In this issue of JEM, Álvarez-Prado et al. (https://doi.org/10.1084/jem.20171738) designed a DNA capture library allowing them to identify 275 genes targeted by AID in mouse germinal center B cells. Using the molecular features of these genes to feed a machine-learning algorithm, they determined that high-density RNA PolII and Spt5 binding—found in 2.3% of the genes—are the best predictors of AID specificity.
Activation-induced cytidine (AID) deaminase is the key enzyme involved in affinity maturation of the immune response, triggering somatic hypermutation and class switch recombination of Ig genes through locus-specific cytidine deamination. It is also a key factor in lymphomagenesis originating from germinal center B cells, through bystander mutagenic activity.
That AID targeting to Ig loci is not stringently controlled has long been recognized (Pasqualucci et al., 1998; Shen et al., 1998), yet a first systematic study of genes highly expressed in germinal center B cells proposed that most AID off-targets identified, 36 in total, are in fact mutated and faithfully repaired (Liu et al., 2008).
The mutation load of AID off-targets is low, much lower than mutations at the Ig loci, so that studying them by next-generation sequencing techniques, which have themselves very high mutation background, is challenging. In this issue of JEM, Álvarez-Prado et al. used a gene capture approach that allows sufficient sequencing depth for mutation detection, together with analysis of repair-deficient mice, which further restricts the pattern of mutations to transitions at G/C bases (see figure). They defined a set of 275 genes, whose expression characteristics and chromatin structure were used to feed a machine-learning algorithm, and they thus determined high-density RNA PolII and Spt5 binding as key predictive factors for AID targeting. They estimate that 2.3% of genes in the genome (i.e., ∼500 genes in total) are likely targets of AID mutations in mouse germinal center B cells.
Álvarez-Prado et al. (2018) also determined that both base excision repair (BER) and mismatch repair (MMR) pathways contribute to reducing mutations at off-target sites (see figure). From their data, it appears nevertheless that error-free repair takes place with a gradient of efficiency at different genes rather than being an all-or-none process that would discriminate mutations at off-target sites from the ones at the Ig loci. Human Ig genes harbor a much higher mutation load, a configuration that may allow many AID off-targets to reach the threshold of mutation detection in repair-proficient cells. It would therefore be very interesting to perform a similar analysis in human memory B cells to better delineate to what extent AID off-targets may escape error-free repair.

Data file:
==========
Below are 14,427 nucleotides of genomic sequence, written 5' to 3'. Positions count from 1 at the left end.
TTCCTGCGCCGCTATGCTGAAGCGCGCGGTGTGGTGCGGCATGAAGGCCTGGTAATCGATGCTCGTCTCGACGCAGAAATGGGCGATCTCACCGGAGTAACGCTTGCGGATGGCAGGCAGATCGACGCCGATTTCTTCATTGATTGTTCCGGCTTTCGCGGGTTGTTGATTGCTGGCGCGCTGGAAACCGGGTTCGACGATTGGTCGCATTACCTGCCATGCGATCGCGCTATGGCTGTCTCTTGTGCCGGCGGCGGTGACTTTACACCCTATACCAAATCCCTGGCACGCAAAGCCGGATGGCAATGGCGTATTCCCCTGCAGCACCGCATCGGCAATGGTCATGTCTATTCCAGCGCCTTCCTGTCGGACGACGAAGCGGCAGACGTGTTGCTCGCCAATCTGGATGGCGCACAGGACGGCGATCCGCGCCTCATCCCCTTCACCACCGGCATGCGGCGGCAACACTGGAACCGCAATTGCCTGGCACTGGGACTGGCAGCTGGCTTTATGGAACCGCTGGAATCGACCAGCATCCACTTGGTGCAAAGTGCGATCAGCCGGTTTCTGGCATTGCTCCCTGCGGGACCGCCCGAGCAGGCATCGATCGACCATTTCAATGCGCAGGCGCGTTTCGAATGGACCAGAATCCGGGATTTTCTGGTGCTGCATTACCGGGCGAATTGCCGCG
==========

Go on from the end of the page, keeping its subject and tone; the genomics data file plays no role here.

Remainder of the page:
Surprisingly, the number of AID mutations with a causal role in lymphomagenesis appears relatively modest. How can it be? In fact, a large number of genes have promoter proximal regions devoid of coding capacity, with 5′ noncoding exons and large intronic sequences, a configuration that likely contributes to moderate the impact of mutations. TP53 is also silenced during the germinal center reaction, a regulation allowing these cells to cope with the genome insults that cytidine deaminations trigger, but this regulation may also prevent its mutational inactivation by AID. There are nevertheless several oncogenic mutations documented, notably dominant-negative or up mutants that can have a strong phenotype at the heterozygous state, the best described affecting MyD88 or CD79a and CD79b (Rosenquist et al., 2016).
Translocations are indeed more drastic events for oncogene deregulation, and many recurrent translocations in B cell lymphomas of germinal center origin take place between genes targeted by AID and one of the Ig loci (Lieber, 2016). In this context, the faithful repair described at AID off-targets does not really appear as a safeguard event for the genome because, like hypermutation-associated error-prone repair, it involves breaking DNA and is thus at risk for oncogenic translocation (see figure).
Although Ig diversification with reasonable collateral damage likely results from evolutionary selection processes that made the immune response altogether beneficial, such balance between benefits and risks may differ in the case of ectopic or abnormal AID activation. Such activation events bring into AID’s scope of action new set of genes harboring the transcriptional hallmarks defined by Álvarez-Prado et al. (2018). AID activation occurs in B cell lymphomas themselves, triggering mutation events from single base modifications up to “mutation storms” or kataegis, as well as in various cancers and inflammatory processes, induced notably during viral or bacterial infections (Orthwein and Di Noia, 2012; Casellas et al., 2016). The prediction tools proposed in this paper will thus be of great help to further decipher AID off-targets outside the physiological germinal center immune response.